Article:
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Rabbit Care

Mary E. Cotter, Ed.D., Licensed Educator, House Rabbit Society

Responsibility involves providing proper housing, nutrition, grooming and veterinary care.

Domestic rabbits are delightful companion animals. They are inquisitive, intelligent, sociable and affectionate, and well-cared-for indoor rabbits can live for seven to 10+ years. Adopting a rabbit, therefore, is a long term commitment.

Rabbits and Children
Our culture is so filled with images of children and rabbits together (the Easter Bunny, Peter Rabbit, etc.) that many parents see rabbits as low-maintenance starter pets for kids. Nothing could be further from the truth. Rabbits are physically delicate and fragile, and require specialized veterinary care.

Children are naturally energetic and loving. But “loving” to a small child means holding, cuddling, or carrying an animal around precisely the things that frighten most rabbits. Rabbits can’t cry out when distressed. Instead they may start to scratch or bite to protect themselves from well-meaning children. Thousands are abandoned to animal shelters for this reason. Many rabbits are also dropped accidentally by children, resulting in broken legs and backs. While rabbits may be appropriate family companions, an adult should be the primary caretaker.

Housing and Exercise
Many people think that rabbits don’t require much room for housing or exercise. Not so! Rabbits have powerful hind legs designed for running and jumping. They need plenty of out-of-cage exercise time, as well as a cage that allows them to move freely. The minimum recommended cage space for a single rabbit is 2’ x 2’ x 4’. Although wire-bottom cages are common, they can ulcerate a rabbit’s feet. If you have a wire cage, cover the bottom with a piece of wood or corrugated cardboard. Better yet, buy a cage with a floor.

Your rabbit needs a safe exercise area with ample room to run and jump, either indoors or out. Any outdoor area should be fully enclosed by a fence. Never leave a rabbit unsupervised outdoors even for a few minutes! Cats, dogs and even predatory birds can easily get around fencing material. Also, rabbits can dig under fences and get lost. You can rabbit-proof an indoor area by covering all electrical wires and anything else your rabbit is likely to chew. Recommended exercise time for indoor rabbits is several hours per day.


  • The most important component of your rabbit’s diet is grass hay (such as Timothy or Brome), which keeps the intestinal tract healthy; feed it free-choice, daily.
  • In addition to hay, rabbits are also fed commercial rabbit pellets and fresh, darkgreen leafy vegetables. Until they are fully grown (around 6 months), rabbits can have all the pellets they want. After that, assuming the animal is also getting hay and vegetables, pellets should be limited to 1/8 to 1/4 cup per day per 5 lbs. body weight. Pellets should be fresh and plain, without seeds, nuts or colored tidbits.
  • Fresh water (bottle or bowl) should always be available.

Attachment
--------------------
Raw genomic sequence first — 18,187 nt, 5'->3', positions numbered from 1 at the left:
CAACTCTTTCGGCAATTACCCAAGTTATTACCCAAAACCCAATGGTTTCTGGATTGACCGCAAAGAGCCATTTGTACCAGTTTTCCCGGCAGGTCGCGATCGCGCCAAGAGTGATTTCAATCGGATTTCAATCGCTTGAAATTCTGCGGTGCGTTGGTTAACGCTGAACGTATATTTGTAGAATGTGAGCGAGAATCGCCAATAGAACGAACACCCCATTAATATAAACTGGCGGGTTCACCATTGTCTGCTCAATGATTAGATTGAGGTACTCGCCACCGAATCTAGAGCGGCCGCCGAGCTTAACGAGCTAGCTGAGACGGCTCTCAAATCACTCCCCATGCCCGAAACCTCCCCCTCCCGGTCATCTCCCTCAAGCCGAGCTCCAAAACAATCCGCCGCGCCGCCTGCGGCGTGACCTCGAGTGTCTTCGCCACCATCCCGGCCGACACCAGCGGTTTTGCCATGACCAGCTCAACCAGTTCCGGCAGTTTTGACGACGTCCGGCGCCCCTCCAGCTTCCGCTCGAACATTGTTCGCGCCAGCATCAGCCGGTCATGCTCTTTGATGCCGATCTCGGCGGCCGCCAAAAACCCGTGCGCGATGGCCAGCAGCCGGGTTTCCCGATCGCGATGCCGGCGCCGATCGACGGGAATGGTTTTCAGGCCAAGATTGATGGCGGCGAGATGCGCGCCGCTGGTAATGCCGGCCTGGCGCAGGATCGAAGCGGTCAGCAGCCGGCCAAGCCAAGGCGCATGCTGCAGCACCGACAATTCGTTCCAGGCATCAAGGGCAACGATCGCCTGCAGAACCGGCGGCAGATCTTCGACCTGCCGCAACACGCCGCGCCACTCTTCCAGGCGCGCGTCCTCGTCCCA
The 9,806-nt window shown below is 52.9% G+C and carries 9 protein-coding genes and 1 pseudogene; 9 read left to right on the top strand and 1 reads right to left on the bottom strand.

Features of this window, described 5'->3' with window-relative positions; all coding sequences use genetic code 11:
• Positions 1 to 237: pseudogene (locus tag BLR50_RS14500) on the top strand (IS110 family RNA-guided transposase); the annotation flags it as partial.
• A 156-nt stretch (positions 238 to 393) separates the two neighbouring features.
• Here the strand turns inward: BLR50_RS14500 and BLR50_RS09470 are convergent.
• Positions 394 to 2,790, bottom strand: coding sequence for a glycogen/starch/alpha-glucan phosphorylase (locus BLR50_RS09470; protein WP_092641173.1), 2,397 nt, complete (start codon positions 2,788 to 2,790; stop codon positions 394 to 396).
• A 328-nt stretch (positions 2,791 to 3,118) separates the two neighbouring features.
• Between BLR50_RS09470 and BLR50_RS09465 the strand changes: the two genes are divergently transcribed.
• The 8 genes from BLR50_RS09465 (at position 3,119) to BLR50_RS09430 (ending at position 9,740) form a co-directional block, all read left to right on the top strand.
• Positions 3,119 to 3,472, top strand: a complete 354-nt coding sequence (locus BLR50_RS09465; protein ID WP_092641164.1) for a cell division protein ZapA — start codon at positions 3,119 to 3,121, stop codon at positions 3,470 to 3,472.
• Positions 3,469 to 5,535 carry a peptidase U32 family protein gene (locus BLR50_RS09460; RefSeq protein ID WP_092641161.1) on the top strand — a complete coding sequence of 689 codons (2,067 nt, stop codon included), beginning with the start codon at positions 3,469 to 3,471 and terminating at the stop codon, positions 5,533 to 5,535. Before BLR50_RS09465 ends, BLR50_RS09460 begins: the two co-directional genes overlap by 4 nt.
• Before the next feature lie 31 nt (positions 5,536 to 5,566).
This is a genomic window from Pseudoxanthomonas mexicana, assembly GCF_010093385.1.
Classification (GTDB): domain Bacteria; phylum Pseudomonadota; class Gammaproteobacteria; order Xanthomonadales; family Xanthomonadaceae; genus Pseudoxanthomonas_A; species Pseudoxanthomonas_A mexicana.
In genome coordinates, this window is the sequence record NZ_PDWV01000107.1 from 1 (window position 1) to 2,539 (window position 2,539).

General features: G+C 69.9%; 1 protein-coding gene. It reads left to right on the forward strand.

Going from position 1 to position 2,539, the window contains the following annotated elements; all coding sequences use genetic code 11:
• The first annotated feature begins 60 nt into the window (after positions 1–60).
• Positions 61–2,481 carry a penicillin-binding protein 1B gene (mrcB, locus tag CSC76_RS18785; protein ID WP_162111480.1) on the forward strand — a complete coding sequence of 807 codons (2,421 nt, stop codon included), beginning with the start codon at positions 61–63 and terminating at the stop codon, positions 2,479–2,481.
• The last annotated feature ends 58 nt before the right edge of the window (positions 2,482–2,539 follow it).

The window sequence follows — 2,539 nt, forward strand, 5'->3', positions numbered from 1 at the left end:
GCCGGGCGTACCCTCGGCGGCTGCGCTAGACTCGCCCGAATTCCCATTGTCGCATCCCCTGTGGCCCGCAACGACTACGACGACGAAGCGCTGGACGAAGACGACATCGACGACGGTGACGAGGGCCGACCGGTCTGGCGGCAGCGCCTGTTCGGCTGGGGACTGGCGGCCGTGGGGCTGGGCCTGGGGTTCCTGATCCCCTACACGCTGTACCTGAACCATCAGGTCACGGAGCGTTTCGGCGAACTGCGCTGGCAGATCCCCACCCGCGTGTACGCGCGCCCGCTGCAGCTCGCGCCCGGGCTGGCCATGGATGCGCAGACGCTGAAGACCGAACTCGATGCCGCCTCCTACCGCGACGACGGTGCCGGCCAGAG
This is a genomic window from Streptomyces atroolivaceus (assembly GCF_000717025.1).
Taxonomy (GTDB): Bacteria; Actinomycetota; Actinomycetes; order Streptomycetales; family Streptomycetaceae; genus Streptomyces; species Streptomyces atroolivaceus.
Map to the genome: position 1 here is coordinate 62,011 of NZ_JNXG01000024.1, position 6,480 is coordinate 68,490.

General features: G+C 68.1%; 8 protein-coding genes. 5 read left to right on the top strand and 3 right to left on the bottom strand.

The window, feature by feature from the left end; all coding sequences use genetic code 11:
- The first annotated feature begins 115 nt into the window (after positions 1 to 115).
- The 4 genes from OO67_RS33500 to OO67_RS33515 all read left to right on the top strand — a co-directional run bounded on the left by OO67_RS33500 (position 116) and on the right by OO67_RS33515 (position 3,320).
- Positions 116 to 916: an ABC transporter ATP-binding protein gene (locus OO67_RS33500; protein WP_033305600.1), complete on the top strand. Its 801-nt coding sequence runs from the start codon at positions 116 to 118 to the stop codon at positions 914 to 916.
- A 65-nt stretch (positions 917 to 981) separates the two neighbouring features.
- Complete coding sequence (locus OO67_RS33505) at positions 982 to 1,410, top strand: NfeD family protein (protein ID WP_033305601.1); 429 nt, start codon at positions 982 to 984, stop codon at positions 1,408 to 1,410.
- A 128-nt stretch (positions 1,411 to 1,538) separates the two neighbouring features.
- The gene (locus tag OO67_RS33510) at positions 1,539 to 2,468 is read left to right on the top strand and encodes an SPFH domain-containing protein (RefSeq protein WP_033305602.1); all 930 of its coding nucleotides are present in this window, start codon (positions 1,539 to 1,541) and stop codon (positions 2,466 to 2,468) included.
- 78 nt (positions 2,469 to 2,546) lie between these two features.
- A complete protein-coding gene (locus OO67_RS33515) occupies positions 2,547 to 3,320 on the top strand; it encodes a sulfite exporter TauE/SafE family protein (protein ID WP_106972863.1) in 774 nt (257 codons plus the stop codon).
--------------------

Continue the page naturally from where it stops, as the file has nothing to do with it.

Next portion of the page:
Litter Training
Rabbits are very clean by nature, and will do their best to keep their living quarters clean. Most rabbits will choose one corner of the cage as their bathroom. As soon as your rabbit’s choice is clear, put a newspaper- lined litter box in that corner; fill it with Timothy hay (or any other grass hay not alfalfa). Pelleted-newspaper litters are also acceptable. If the litter box is changed daily, your rabbit’s home will stay fresh and odor-free. Don’t use pine or cedar shavings! The fumes may affect your rabbit’s liver enzymes, which can cause problems if the animal needs anesthesia for surgery. Avoid using clay cat litters (both clumping and non-clumping); these may result in respiratory or gastrointestinal problems.

Indoors or Outdoors?
Many people think an outdoor hutch is the best way to keep a domestic rabbit. Rabbits, however, are highly social animals, and a backyard hutch forces them to live in unnatural isolation. Furthermore, rabbits can die of heart attacks from the very approach of a predator or vandal. Domestic rabbits do best indoors where they have plenty of interaction with family members.

Handling and General Care

  • Pick up your rabbit by supporting his forequarters with one hand and his hindquarters with the other—failure to do so can result in spinal injuries to the rabbit. Never pick up a rabbit by his ears; this can cause very serious injury.
  • Brush your rabbit regularly with a soft brush to remove excess hair and keep his coat in good condition. Ask your veterinarian how to clip your rabbit’s nails.
  • Rabbits should be spayed or neutered by a veterinarian experienced with rabbit surgeries. Spaying or neutering prevents breeding, spraying (males) and uterine cancer (females). To find a qualified rabbit veterinarian, search the House Rabbit Society web page at
  • Rabbits should not be housed with other rabbits unless all are spayed/neutered and they are introduced in neutral territory under careful supervision. Introductions are often difficult and injuries can result.
  • If your rabbit stops eating or moving his bowels for 12 hours or longer or has watery diarrhea, seek expert veterinary care immediately.

Additional Information

  • House Rabbit Society, Box 1201, Alameda, CA 94601, (510) 521-4631,
  • “House Rabbit Handbook”; Marinell Harriman; 3rd ed., Drollery Press; Alameda, CA; 1995.
  • “Rabbits”; Michaela Miller; Heinemann Interactive Library; Chicago, IL; 1998.
  • “ASPCA Pet Care Guides for Kids– Rabbit”; Mark Evans; Dorling Kindersley; London, England, 1992.
  • In case of accidental poisoning, call the ASPCA Animal Poison Control Center 24- Hour Emergency Hotline: (888) 4ANIHELP (426-4435). A consultation fee applies.

Written for the ASPCA by Mary E. Cotter, Ed.D., Licensed Educator, House Rabbit Society

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